Linking Mitochondrial Dysfunction to Organismal and Population Health in the Context of Environmental Pollutants: Progress and Considerations for Mitochondrial Adverse Outcome Pathways.
Mitochondria are key targets of many environmental contaminants, because specific chemicals can interact directly with mitochondrial proteins, lipids, and ribonucleic acids. These direct interactions serve as molecular initiating events that impede adenosine triphosphate production and other critical functions that mitochondria serve within the cell (e.g., calcium and metal homeostasis, apoptosis, immune signaling, redox balance). A limited but growing number of adverse outcome pathways (AOPs) have been proposed to associate mitochondrial dysfunction with effects at organismal and population levels. These pathways involve key events such as altered membrane potential, mitochondrial fission/fusion, and mitochondrial DNA damage, among others. The present critical review and analysis reveals current progress on AOPs involving mitochondrial dysfunction, and, using a network-based computational approach, identifies the localization of mitochondrial molecular initiating events and key events within multiple existing AOPs. We also present 2 case studies, the first examining the interaction between mitochondria and immunotoxicity, and the second examining the role of early mitochondrial dysfunction in the context of behavior (i.e., locomotor activity). We discuss limitations in our current understanding of mitochondrial AOPs and highlight opportunities for clarifying their details. Advancing our knowledge of key event relationships within the AOP framework will require high-throughput datasets that permit the development and testing of chemical-agnostic AOPs, as well as high-resolution research that will enhance the mechanistic testing and validation of these key event relationships. Given the wide range of chemicals that affect mitochondria, and the centrality of energy production and signaling to ecologically important outcomes such as pathogen defense, homeostasis, growth, and reproduction, a better understanding of mitochondrial AOPs is expected to play a significant, if not central, role in environmental toxicology. Environ Toxicol Chem 2019;38:1625-1634. © 2019 SETAC.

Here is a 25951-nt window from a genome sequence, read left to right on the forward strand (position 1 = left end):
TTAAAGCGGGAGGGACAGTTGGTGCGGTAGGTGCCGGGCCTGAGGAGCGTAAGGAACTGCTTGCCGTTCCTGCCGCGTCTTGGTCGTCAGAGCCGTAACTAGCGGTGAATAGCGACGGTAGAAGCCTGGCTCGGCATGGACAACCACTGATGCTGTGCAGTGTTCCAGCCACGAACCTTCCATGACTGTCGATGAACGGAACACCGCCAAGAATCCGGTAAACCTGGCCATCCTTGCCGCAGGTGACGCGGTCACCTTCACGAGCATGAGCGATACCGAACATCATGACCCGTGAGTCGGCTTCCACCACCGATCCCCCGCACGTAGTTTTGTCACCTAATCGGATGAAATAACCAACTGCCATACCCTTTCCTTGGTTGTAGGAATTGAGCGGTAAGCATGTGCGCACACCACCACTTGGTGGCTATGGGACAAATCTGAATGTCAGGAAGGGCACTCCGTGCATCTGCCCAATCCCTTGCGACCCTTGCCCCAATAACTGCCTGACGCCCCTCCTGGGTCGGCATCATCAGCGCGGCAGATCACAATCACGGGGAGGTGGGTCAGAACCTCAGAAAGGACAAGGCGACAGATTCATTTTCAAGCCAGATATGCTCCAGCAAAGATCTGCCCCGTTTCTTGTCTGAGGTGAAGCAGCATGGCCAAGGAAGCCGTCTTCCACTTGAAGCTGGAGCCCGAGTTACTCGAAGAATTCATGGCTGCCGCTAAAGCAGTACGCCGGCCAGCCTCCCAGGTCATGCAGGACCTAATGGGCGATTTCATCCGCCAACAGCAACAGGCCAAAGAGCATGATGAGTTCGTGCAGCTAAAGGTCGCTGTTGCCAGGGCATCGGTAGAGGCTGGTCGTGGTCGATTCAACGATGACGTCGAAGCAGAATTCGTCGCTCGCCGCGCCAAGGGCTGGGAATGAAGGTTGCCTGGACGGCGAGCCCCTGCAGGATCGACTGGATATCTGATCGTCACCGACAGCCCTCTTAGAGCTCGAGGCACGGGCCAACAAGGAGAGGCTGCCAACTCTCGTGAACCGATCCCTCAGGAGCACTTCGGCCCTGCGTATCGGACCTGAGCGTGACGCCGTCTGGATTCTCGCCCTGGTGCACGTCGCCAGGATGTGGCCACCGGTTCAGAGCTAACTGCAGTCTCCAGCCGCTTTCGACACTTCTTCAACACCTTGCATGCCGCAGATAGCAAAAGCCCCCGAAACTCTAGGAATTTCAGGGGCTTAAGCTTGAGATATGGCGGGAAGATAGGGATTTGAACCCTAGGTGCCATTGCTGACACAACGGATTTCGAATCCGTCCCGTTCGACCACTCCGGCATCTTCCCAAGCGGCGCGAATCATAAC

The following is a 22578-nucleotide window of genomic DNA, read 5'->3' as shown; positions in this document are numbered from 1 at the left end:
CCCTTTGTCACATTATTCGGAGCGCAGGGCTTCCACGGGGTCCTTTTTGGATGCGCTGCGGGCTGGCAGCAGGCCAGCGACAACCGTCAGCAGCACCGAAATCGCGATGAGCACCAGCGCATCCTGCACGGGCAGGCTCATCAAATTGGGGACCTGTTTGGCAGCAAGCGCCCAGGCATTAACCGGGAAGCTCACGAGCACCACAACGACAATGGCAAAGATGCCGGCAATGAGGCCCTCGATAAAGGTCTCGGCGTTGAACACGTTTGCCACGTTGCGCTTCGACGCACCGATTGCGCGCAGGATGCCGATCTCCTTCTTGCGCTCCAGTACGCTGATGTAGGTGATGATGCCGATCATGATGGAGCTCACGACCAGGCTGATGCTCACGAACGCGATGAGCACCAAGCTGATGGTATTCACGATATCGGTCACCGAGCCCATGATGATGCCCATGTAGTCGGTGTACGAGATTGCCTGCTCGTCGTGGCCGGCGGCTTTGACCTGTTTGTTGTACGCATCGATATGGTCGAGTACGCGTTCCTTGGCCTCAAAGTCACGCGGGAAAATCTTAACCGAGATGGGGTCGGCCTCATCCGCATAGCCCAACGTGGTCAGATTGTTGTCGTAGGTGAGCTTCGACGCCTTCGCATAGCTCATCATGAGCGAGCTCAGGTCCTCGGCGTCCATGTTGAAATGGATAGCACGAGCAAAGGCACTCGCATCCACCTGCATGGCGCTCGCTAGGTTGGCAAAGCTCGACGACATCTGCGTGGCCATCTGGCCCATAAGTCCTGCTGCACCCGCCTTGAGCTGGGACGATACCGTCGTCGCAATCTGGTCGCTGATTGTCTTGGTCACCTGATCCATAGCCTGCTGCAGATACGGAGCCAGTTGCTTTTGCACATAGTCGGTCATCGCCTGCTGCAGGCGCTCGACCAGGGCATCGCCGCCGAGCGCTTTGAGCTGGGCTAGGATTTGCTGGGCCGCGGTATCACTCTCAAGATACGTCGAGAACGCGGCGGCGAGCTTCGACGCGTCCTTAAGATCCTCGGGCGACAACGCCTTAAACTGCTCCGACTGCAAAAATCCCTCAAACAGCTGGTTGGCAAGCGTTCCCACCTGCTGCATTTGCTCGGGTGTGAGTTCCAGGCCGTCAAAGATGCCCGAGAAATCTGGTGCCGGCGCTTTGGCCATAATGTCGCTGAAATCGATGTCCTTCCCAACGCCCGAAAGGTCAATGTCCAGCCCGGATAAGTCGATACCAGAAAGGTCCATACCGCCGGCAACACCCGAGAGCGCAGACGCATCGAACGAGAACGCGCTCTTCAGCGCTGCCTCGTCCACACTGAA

Dreier, DA; Mello, DF; Meyer, JN; Martyniuk, CJ
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